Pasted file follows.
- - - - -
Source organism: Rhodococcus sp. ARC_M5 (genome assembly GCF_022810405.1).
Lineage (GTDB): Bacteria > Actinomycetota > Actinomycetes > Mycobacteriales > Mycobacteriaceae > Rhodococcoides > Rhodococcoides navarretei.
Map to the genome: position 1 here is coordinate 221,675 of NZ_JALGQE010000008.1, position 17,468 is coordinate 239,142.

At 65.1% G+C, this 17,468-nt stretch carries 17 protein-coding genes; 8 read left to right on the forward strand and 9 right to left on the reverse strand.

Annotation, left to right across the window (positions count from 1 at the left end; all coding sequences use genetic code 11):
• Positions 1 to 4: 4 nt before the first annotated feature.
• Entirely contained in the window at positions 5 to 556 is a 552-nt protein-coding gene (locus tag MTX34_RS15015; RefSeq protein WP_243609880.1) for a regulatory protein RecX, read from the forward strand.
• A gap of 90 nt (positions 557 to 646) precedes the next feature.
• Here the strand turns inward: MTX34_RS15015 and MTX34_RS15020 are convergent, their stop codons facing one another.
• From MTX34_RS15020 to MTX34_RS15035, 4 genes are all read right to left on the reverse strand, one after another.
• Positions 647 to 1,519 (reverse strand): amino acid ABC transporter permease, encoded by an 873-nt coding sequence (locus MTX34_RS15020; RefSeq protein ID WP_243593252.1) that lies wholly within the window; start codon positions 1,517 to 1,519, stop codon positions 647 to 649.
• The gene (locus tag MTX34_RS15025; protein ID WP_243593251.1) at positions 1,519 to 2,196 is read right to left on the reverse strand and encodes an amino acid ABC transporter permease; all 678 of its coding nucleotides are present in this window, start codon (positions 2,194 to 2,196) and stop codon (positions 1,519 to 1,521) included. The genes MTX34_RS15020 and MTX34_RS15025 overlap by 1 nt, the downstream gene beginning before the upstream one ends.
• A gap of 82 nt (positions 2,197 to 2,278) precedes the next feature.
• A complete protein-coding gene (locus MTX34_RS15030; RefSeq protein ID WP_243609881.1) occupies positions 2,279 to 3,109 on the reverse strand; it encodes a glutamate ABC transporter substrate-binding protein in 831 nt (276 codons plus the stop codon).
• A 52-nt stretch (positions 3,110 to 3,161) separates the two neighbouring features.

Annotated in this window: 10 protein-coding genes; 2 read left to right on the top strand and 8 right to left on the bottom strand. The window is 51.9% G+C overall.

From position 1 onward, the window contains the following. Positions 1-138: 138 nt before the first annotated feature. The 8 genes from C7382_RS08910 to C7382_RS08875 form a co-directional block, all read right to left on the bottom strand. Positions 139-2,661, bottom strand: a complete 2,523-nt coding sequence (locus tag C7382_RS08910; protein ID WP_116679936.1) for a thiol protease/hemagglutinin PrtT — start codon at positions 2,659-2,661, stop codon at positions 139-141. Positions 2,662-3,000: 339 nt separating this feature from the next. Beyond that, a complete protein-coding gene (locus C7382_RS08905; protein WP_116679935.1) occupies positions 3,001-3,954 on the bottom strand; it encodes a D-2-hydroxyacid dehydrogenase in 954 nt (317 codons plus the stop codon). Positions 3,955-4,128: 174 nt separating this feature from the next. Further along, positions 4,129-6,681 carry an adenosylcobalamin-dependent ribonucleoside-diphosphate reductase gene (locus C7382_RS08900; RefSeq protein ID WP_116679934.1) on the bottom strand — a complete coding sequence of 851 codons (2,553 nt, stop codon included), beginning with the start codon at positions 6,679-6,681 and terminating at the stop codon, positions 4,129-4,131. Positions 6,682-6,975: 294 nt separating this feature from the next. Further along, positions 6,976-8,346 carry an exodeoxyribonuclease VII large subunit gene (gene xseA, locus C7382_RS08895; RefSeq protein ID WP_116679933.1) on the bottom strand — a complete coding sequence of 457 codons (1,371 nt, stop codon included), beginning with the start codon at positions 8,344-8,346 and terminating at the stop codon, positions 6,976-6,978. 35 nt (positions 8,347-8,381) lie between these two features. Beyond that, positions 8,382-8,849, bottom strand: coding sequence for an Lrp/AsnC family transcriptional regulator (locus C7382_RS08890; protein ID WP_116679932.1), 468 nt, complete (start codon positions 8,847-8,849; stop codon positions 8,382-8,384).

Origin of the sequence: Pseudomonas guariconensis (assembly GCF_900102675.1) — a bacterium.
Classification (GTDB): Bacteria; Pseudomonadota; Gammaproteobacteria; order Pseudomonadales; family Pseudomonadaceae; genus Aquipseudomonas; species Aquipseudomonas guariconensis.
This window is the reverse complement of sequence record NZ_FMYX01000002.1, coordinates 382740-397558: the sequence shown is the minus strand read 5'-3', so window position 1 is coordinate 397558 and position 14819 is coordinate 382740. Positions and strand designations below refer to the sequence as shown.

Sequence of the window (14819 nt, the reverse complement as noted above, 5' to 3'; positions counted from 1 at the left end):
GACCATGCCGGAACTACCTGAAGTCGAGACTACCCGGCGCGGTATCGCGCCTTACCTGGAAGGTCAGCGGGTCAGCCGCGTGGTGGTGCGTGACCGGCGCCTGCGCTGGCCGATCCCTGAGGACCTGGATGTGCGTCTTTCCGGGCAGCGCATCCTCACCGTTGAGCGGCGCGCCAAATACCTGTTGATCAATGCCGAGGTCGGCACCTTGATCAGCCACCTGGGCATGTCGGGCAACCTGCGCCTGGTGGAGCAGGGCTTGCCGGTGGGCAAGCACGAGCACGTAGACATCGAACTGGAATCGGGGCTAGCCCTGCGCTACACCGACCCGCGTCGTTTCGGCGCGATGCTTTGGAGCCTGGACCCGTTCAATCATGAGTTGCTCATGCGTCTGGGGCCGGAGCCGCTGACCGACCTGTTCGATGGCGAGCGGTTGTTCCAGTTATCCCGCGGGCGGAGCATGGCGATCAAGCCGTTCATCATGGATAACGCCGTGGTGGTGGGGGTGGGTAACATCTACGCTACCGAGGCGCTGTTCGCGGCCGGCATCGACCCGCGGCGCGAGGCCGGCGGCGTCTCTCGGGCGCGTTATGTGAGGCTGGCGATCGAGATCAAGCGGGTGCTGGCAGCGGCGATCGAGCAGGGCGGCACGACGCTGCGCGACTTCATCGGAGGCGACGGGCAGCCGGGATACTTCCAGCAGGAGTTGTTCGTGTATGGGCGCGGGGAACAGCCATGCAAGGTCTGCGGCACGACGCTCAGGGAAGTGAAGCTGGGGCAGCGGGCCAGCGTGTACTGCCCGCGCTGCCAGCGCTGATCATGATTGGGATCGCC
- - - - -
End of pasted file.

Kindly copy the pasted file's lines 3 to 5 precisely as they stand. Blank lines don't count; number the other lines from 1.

Map to the genome: position 1 here is coordinate 221,675 of NZ_JALGQE010000008.1, position 17,468 is coordinate 239,142.

At 65.1% G+C, this 17,468-nt stretch carries 17 protein-coding genes; 8 read left to right on the forward strand and 9 right to left on the reverse strand.

Annotation, left to right across the window (positions count from 1 at the left end; all coding sequences use genetic code 11):